WHEELING - Through its Monitoring the Future survey, the National Institute on Drug Abuse reported that 60 percent of U.S. high school seniors surveyed do not view regular marijuana use as harmful to health.
Martha Polinsky, project coordinator of the Ohio County Substance Abuse Prevention Coalition, believes social norms have influenced such views.
"There's been a low perception of harm for a long time," Polinsky said. "It's becoming more and more ingrained in our culture."
Photo by Rebecca Olsavsky
Entries from last year’s Choose a Clear Mind poster contest hang in the Ohio County Substance Abuse Prevention Coalition’s office.
In addition to health risks involving the smoking and addiction aspects, a major harm of marijuana use, particularly among youth, involves brain and development impact, according to Polinsky. She said studies show those who begin using marijuana regularly while teenagers can lose six to eight IQ points over time. The drug also affects memory, concentration, time perception and problem solving ability.
"At that age, your brain is still developing," Polinsky said.
Polinsky noted that, because marijuana's becoming more potent with more THC in it, it is not the same as it used to be. For example, there is a correlation between smoking marijuana and the onset of mental illness.
"We need to look at it with fresh eyes," Polinsky said of the issue. "Parents should think about what message they're sending by thinking it should be legal. If parents don't think it's dangerous, more than likely kids won't either."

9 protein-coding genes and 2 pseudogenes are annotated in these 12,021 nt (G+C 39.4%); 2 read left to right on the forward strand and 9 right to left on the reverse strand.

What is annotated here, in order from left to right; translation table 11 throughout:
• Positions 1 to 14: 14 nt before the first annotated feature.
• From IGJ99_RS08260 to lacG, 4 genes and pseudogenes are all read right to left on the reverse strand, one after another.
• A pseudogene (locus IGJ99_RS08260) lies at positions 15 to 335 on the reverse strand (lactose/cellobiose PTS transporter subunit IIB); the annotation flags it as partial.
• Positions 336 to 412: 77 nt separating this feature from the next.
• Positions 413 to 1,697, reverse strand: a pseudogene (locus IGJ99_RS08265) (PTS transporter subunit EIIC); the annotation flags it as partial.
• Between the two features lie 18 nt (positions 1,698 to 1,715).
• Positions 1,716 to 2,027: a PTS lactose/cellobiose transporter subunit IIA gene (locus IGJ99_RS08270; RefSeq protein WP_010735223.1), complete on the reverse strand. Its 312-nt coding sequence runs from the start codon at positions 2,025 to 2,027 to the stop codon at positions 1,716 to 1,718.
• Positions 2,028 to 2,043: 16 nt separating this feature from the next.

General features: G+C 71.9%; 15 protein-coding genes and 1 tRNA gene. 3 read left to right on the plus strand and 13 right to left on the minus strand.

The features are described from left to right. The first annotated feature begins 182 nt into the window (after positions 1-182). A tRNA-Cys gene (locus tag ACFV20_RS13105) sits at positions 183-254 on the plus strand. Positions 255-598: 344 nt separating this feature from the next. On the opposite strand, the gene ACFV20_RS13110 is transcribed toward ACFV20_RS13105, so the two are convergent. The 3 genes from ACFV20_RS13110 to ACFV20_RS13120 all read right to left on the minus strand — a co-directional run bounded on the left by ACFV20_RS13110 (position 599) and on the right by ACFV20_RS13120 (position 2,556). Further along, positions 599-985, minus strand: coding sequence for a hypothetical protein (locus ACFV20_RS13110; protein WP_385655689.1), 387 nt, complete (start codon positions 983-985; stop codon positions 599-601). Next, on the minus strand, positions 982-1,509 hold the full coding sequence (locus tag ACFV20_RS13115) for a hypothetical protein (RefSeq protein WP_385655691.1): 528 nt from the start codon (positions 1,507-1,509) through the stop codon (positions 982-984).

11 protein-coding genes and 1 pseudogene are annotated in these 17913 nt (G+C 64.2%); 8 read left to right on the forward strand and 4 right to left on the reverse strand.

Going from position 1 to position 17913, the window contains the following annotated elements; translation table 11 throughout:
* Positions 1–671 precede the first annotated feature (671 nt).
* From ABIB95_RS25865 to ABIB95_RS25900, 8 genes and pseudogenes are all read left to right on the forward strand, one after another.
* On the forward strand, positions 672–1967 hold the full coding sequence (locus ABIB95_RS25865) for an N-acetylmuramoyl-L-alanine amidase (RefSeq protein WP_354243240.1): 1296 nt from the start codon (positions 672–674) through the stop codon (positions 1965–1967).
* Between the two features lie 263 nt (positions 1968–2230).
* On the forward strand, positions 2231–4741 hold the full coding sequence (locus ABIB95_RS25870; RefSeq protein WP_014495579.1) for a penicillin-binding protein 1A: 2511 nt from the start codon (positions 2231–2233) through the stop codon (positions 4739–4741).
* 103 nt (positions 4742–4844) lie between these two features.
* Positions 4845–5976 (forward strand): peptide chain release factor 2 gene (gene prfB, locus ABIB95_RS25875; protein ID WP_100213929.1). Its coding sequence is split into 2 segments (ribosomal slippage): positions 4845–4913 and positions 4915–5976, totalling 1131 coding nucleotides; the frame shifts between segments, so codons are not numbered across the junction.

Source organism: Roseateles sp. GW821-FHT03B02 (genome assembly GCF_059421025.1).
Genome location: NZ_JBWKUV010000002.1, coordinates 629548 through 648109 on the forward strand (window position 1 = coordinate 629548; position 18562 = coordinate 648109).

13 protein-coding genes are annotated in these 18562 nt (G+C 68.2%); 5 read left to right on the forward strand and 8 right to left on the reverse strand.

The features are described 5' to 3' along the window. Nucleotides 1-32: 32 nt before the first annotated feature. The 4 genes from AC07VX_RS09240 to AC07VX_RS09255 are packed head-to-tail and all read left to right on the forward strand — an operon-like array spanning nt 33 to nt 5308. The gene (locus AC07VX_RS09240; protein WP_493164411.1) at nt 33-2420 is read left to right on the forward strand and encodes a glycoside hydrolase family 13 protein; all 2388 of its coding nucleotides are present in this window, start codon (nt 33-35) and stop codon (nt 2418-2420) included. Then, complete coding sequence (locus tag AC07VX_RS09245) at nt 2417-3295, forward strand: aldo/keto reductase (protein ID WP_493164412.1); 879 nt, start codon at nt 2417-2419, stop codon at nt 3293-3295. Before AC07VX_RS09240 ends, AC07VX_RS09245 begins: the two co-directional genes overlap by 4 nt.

Although she emphasized it can be difficult for parents to determine if a child is using marijuana, Polinsky said some signs include being less social or social in a different way with different friends, grades slipping and attitude changes.
She believes smoking the drug used to be considered more counterculture, whereas it is now more about business and making money. Referencing both current alcohol advertising, such as beer commercials reaching a wide audience during the Super Bowl, and past cigarette marketing tactics that are now banned, Polinsky recognized the power of money earned from marijuana sales being recycled back into marketing efforts.
"From a marketing perspective, that scares me," Polinsky said.
In regards to the coalition's efforts to inform, Polinsky said OCSAPC, "has always and will continue to address low perception of harm with marijuana."